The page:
Based on his experiments with turbid media, Goethe characterized colour as arising from the dynamic interplay of darkness and light. Rudolf Steiner, the science editor for the Kurschner edition of Goethe's works, gave the following analogy:

    Modern natural science sees darkness as a complete nothingness. According to this view, the light which streams into a dark space has no resistance from the darkness to overcome. Goethe pictures to himself that light and darkness relate to each other like the north and south pole of a magnet. The darkness can weaken the light in its working power. Conversely, the light can limit the energy of the darkness. In both cases color arises.
    — Rudolf Steiner, 1897[20]

    Goethe expresses this more succinctly:[21]

    [..] white that becomes darkened or dimmed inclines to yellow; black, as it becomes lighter, inclines to blue.
    In other words: Yellow is a light which has been dampened by darkness; Blue is a darkness weakened by light...

    Since the colour phenomenon relies on the adjacency of light and dark, there are two ways to produce a spectrum: with a light beam in a dark room, and with a dark beam (i.e., a shadow) in a light room.

    Goethe recorded the sequence of colours projected at various distances from a prism for both cases (see Plate IV, Theory of Colours). In both cases, he found that the yellow and blue edges remain closest to the side which is light, and red and violet edges remain closest to the side which is dark. At a certain distance, these edges overlap—and we obtain Newton's spectrum.
  • Amity
    1.5k
    Goethe on light and darkness.

    In 1832, Goethe died in Weimar of apparent heart failure. His last words, according to his doctor Carl Vogel, were, Mehr Licht! (More light!)...wiki article: Goethe

    Throughout his life, Goethe had a deep fascination for the physical and metaphorical effects of light on humans. Whilst being best remembered now for his literary works, he himself believed the scientific treatise The Theory of Colours, which he published in 1810, to be his most important work.

    Although a confirmed non-believer for almost all of his life, a year before dying Goethe sided with the eclectic Hypsistarian sect, writing in a letter to a friend that:

    "A joyous light thus beamed at me suddenly out of a dark age, for I had the feeling that all my life I had been aspiring to qualify as a Hypsistarian."

    He spent the evening before his death discussing optical phenomena with his daughter-in-law.

    All of the above might lead us to believe that his celebrated deathbed cry of Mehr Licht! (More light!) was a plea for increased enlightenment before dying. The truth appears to be more prosaic. What he actually said (in German) was:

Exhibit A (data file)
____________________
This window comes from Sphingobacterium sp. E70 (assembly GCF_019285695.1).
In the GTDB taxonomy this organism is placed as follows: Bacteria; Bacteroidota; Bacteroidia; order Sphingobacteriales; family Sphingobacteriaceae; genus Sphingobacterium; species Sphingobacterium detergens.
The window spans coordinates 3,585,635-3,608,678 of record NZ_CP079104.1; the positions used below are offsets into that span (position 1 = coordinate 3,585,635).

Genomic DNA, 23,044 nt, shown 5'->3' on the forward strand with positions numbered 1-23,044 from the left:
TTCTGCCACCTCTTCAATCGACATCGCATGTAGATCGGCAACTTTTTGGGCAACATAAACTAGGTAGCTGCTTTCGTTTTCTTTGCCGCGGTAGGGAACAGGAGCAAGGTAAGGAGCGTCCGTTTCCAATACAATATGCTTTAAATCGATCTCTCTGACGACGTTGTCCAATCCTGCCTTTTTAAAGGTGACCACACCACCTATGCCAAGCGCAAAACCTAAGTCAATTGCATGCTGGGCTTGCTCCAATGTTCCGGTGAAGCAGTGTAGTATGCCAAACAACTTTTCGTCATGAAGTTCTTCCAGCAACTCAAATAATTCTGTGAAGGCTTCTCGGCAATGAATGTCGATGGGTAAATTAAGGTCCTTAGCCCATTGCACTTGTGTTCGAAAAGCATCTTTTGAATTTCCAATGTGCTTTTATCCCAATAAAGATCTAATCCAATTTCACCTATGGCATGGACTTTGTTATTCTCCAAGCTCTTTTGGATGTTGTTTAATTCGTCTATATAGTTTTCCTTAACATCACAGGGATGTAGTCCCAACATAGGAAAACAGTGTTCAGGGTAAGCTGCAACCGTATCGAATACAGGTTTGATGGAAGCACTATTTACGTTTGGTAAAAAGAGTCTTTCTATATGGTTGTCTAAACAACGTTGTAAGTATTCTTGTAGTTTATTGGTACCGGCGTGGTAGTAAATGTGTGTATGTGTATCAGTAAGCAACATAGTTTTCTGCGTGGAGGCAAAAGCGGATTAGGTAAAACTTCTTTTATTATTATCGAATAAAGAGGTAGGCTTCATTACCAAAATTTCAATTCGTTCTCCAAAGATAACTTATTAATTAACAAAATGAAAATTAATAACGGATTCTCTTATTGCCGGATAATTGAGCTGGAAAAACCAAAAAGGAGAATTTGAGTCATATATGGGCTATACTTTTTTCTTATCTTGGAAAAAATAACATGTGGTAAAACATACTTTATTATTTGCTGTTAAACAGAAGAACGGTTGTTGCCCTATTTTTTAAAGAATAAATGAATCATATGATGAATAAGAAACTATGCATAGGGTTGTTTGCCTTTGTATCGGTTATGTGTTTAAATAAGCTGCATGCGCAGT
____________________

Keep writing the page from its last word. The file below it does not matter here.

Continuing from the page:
"Do open the shutter of the bedroom so that more light may enter".
    -------------


    I downloaded this thesis because it sounds interesting. Haven't read it yet...

    Analysis of light metaphors in Goethe's 'Faust'

    http://diginole.lib.fsu.edu/islandora/object/fsu%3A253211#:~:text=This%20paper%20examines%20a%20series%20of%20light%20metaphors,to%20a%20blind%20man%20shortly%20before%20his%20death.

    This paper examines a series of light metaphors in Goethe's Faust. The purpose is to display a connection between each light metaphor and major developments in Faust's character, namely his development from a restless scholar imprisoned in his study to a blind man shortly before his death. The order in which the light metaphors are introduced is not chronological; rather they follow a thematic sequence from night to day to night. The purpose of this particular progression is to show more clearly Faust's movement from one mindset to the next. The order, moonlight to rising sun to rainbow to setting sun to inner light, reinforces much of what is claimed in this paper's main argument. I assert that a series of light metaphors are connected to Faust as the subjective extensions and expressions of his thoughts about the nature of knowledge and man's place in relation to the Absolute in the wake of series of trials and tribulations. Furthermore, I argue that these light metaphors, when connected thematically as opposed to chronologically, trace the cyclical nature of Faust's, and possibly man's, intellectual enterprise. This thesis combines my own interpretation of the main text with those of other major scholars in the field in order to best argue my points. In the end it will be shown that the various light metaphors are connected to Faust's personal development and display the perennial disposition of human activity as he searches for truth and knowledge in a world of uncertainty.
  • Amity
    1.5k
    And then there is the light and dark in Goethe's 'Kennst du das Land':
    Parallel translations, here:
    https://lyricstranslate.com/en/kennst-du-das-land-mignon-do-you-know-land.html

    Do you know the land where the lemon-trees grow,
    In darkened leaves the gold-oranges glow,
    A soft wind blows from the pure blue sky,
    The myrtle stands mute, and the bay tree high?
    Do you know it well?
    It’s there I’d be gone,
    To be there with you, O, my beloved one!

    Do you know the house? It has columns and beams,
    There are glittering rooms, the hallway gleams,
    Are those figures of marble looking at me?